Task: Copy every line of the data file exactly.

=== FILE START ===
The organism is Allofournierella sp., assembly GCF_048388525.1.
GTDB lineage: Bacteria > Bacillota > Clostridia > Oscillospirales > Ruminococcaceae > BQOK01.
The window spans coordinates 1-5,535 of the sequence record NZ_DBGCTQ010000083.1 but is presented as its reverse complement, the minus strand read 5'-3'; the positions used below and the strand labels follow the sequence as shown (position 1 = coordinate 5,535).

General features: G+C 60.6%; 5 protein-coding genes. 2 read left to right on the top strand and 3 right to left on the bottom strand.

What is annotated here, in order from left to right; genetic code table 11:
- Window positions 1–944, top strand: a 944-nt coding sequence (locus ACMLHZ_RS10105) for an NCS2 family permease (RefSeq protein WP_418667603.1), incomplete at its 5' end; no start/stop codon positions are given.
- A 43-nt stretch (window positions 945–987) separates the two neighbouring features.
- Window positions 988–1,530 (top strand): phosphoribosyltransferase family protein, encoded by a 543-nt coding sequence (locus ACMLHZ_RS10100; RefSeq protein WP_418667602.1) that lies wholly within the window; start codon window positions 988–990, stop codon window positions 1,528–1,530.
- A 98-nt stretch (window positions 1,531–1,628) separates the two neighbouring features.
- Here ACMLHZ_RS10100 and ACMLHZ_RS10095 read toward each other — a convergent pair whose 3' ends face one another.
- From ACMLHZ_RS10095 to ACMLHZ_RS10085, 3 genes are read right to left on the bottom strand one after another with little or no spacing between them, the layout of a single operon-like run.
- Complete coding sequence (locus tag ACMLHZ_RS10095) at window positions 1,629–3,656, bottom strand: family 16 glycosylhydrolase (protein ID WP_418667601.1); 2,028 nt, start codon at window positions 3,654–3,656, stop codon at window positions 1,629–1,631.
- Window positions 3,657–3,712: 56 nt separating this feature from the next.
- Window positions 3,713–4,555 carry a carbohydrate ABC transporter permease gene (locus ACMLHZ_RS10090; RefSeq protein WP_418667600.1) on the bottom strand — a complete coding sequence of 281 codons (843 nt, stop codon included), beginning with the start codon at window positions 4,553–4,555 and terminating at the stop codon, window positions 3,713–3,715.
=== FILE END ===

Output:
The organism is Allofournierella sp., assembly GCF_048388525.1.
GTDB lineage: Bacteria > Bacillota > Clostridia > Oscillospirales > Ruminococcaceae > BQOK01.
The window spans coordinates 1-5,535 of the sequence record NZ_DBGCTQ010000083.1 but is presented as its reverse complement, the minus strand read 5'-3'; the positions used below and the strand labels follow the sequence as shown (position 1 = coordinate 5,535).

General features: G+C 60.6%; 5 protein-coding genes. 2 read left to right on the top strand and 3 right to left on the bottom strand.

What is annotated here, in order from left to right; genetic code table 11:
- Window positions 1–944, top strand: a 944-nt coding sequence (locus ACMLHZ_RS10105) for an NCS2 family permease (RefSeq protein WP_418667603.1), incomplete at its 5' end; no start/stop codon positions are given.
- A 43-nt stretch (window positions 945–987) separates the two neighbouring features.
- Window positions 988–1,530 (top strand): phosphoribosyltransferase family protein, encoded by a 543-nt coding sequence (locus ACMLHZ_RS10100; RefSeq protein WP_418667602.1) that lies wholly within the window; start codon window positions 988–990, stop codon window positions 1,528–1,530.
- A 98-nt stretch (window positions 1,531–1,628) separates the two neighbouring features.
- Here ACMLHZ_RS10100 and ACMLHZ_RS10095 read toward each other — a convergent pair whose 3' ends face one another.
- From ACMLHZ_RS10095 to ACMLHZ_RS10085, 3 genes are read right to left on the bottom strand one after another with little or no spacing between them, the layout of a single operon-like run.
- Complete coding sequence (locus tag ACMLHZ_RS10095) at window positions 1,629–3,656, bottom strand: family 16 glycosylhydrolase (protein ID WP_418667601.1); 2,028 nt, start codon at window positions 3,654–3,656, stop codon at window positions 1,629–1,631.
- Window positions 3,657–3,712: 56 nt separating this feature from the next.
- Window positions 3,713–4,555 carry a carbohydrate ABC transporter permease gene (locus ACMLHZ_RS10090; RefSeq protein WP_418667600.1) on the bottom strand — a complete coding sequence of 281 codons (843 nt, stop codon included), beginning with the start codon at window positions 4,553–4,555 and terminating at the stop codon, window positions 3,713–3,715.